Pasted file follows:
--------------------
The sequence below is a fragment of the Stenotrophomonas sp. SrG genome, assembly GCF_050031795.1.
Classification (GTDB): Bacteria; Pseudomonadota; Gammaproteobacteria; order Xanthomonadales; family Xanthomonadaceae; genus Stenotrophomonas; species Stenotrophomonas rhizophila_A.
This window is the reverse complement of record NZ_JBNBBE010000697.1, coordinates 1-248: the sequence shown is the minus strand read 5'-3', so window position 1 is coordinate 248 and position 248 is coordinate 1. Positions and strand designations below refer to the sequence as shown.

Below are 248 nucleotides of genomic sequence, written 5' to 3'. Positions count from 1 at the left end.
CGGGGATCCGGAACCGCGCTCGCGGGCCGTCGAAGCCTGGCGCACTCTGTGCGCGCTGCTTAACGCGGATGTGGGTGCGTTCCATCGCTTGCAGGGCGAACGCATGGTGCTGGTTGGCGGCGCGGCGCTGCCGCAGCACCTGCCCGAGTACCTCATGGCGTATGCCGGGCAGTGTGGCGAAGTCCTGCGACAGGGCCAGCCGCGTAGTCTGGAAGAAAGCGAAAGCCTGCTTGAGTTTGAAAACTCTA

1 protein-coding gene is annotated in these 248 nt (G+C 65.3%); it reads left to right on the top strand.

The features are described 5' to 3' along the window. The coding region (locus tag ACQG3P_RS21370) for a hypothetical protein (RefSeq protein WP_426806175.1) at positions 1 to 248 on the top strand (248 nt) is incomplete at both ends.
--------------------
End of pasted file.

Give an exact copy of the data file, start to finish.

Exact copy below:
The sequence below is a fragment of the Stenotrophomonas sp. SrG genome, assembly GCF_050031795.1.
Classification (GTDB): Bacteria; Pseudomonadota; Gammaproteobacteria; order Xanthomonadales; family Xanthomonadaceae; genus Stenotrophomonas; species Stenotrophomonas rhizophila_A.
This window is the reverse complement of record NZ_JBNBBE010000697.1, coordinates 1-248: the sequence shown is the minus strand read 5'-3', so window position 1 is coordinate 248 and position 248 is coordinate 1. Positions and strand designations below refer to the sequence as shown.

Below are 248 nucleotides of genomic sequence, written 5' to 3'. Positions count from 1 at the left end.
CGGGGATCCGGAACCGCGCTCGCGGGCCGTCGAAGCCTGGCGCACTCTGTGCGCGCTGCTTAACGCGGATGTGGGTGCGTTCCATCGCTTGCAGGGCGAACGCATGGTGCTGGTTGGCGGCGCGGCGCTGCCGCAGCACCTGCCCGAGTACCTCATGGCGTATGCCGGGCAGTGTGGCGAAGTCCTGCGACAGGGCCAGCCGCGTAGTCTGGAAGAAAGCGAAAGCCTGCTTGAGTTTGAAAACTCTA

1 protein-coding gene is annotated in these 248 nt (G+C 65.3%); it reads left to right on the top strand.

The features are described 5' to 3' along the window. The coding region (locus tag ACQG3P_RS21370) for a hypothetical protein (RefSeq protein WP_426806175.1) at positions 1 to 248 on the top strand (248 nt) is incomplete at both ends.